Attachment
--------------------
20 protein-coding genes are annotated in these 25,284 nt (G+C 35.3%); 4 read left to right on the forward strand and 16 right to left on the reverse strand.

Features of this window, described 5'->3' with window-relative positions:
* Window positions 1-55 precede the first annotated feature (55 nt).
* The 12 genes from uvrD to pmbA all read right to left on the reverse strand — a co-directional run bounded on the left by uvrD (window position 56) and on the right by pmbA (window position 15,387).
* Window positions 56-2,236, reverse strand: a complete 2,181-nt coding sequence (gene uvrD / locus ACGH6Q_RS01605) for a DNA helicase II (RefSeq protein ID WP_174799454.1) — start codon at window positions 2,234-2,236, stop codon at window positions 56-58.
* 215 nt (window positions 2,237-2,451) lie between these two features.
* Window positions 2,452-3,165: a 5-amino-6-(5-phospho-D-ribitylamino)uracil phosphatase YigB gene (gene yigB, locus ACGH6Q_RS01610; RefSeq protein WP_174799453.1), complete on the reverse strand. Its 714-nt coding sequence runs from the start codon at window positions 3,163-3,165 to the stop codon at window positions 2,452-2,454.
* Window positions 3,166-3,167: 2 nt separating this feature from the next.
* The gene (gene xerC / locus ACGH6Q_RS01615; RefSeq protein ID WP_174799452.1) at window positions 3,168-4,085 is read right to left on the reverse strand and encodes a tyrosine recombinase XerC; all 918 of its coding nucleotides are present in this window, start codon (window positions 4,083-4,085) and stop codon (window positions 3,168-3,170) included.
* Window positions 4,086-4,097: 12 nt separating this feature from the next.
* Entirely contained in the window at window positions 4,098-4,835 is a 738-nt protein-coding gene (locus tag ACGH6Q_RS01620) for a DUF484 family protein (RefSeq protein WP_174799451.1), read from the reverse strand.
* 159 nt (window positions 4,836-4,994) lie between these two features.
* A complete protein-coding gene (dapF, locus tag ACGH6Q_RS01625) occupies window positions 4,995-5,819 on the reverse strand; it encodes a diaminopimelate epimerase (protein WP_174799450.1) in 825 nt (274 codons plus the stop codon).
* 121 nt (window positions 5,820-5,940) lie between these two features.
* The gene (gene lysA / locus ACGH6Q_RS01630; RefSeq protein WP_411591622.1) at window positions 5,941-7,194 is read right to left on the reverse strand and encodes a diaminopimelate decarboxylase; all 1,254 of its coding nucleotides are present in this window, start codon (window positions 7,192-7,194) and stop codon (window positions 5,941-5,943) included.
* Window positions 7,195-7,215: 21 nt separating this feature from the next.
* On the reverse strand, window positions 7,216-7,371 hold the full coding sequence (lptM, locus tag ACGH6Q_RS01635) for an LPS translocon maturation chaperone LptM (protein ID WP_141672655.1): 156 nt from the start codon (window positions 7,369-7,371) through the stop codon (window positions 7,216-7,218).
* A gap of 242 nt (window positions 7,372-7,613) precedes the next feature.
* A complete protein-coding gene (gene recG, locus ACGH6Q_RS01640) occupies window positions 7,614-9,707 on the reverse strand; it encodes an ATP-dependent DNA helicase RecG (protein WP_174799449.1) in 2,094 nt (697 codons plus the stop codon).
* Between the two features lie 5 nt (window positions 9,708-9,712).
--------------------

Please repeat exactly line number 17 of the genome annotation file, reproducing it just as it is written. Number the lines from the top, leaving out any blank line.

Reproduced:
* On the reverse strand, window positions 7,216-7,371 hold the full coding sequence (lptM, locus tag ACGH6Q_RS01635) for an LPS translocon maturation chaperone LptM (protein ID WP_141672655.1): 156 nt from the start codon (window positions 7,369-7,371) through the stop codon (window positions 7,216-7,218).